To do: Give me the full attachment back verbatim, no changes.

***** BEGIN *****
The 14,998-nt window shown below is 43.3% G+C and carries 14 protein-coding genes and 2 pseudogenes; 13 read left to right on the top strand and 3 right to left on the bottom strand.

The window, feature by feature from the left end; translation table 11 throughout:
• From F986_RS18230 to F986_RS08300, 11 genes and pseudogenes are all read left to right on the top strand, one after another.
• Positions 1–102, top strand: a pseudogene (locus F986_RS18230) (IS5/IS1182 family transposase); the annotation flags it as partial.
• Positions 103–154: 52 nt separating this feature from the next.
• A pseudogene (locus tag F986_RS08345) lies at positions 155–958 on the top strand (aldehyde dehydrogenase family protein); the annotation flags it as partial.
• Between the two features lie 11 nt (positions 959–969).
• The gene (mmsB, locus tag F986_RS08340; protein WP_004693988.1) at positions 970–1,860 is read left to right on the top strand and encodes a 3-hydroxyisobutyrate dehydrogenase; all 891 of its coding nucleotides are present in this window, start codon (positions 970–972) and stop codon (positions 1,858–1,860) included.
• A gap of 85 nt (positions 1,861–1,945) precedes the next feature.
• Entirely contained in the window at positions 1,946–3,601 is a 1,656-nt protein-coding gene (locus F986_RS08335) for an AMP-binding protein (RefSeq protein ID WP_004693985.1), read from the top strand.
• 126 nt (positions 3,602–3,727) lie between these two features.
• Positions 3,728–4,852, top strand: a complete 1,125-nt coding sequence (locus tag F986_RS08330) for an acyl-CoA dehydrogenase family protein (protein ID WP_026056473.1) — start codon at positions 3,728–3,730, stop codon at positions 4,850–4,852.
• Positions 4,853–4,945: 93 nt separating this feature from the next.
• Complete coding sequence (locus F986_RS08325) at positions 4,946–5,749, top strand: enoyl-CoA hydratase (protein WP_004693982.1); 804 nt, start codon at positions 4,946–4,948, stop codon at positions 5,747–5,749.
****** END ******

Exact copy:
The 14,998-nt window shown below is 43.3% G+C and carries 14 protein-coding genes and 2 pseudogenes; 13 read left to right on the top strand and 3 right to left on the bottom strand.

The window, feature by feature from the left end; translation table 11 throughout:
• From F986_RS18230 to F986_RS08300, 11 genes and pseudogenes are all read left to right on the top strand, one after another.
• Positions 1–102, top strand: a pseudogene (locus F986_RS18230) (IS5/IS1182 family transposase); the annotation flags it as partial.
• Positions 103–154: 52 nt separating this feature from the next.
• A pseudogene (locus tag F986_RS08345) lies at positions 155–958 on the top strand (aldehyde dehydrogenase family protein); the annotation flags it as partial.
• Between the two features lie 11 nt (positions 959–969).
• The gene (mmsB, locus tag F986_RS08340; protein WP_004693988.1) at positions 970–1,860 is read left to right on the top strand and encodes a 3-hydroxyisobutyrate dehydrogenase; all 891 of its coding nucleotides are present in this window, start codon (positions 970–972) and stop codon (positions 1,858–1,860) included.
• A gap of 85 nt (positions 1,861–1,945) precedes the next feature.
• Entirely contained in the window at positions 1,946–3,601 is a 1,656-nt protein-coding gene (locus F986_RS08335) for an AMP-binding protein (RefSeq protein ID WP_004693985.1), read from the top strand.
• 126 nt (positions 3,602–3,727) lie between these two features.
• Positions 3,728–4,852, top strand: a complete 1,125-nt coding sequence (locus tag F986_RS08330) for an acyl-CoA dehydrogenase family protein (protein ID WP_026056473.1) — start codon at positions 3,728–3,730, stop codon at positions 4,850–4,852.
• Positions 4,853–4,945: 93 nt separating this feature from the next.
• Complete coding sequence (locus F986_RS08325) at positions 4,946–5,749, top strand: enoyl-CoA hydratase (protein WP_004693982.1); 804 nt, start codon at positions 4,946–4,948, stop codon at positions 5,747–5,749.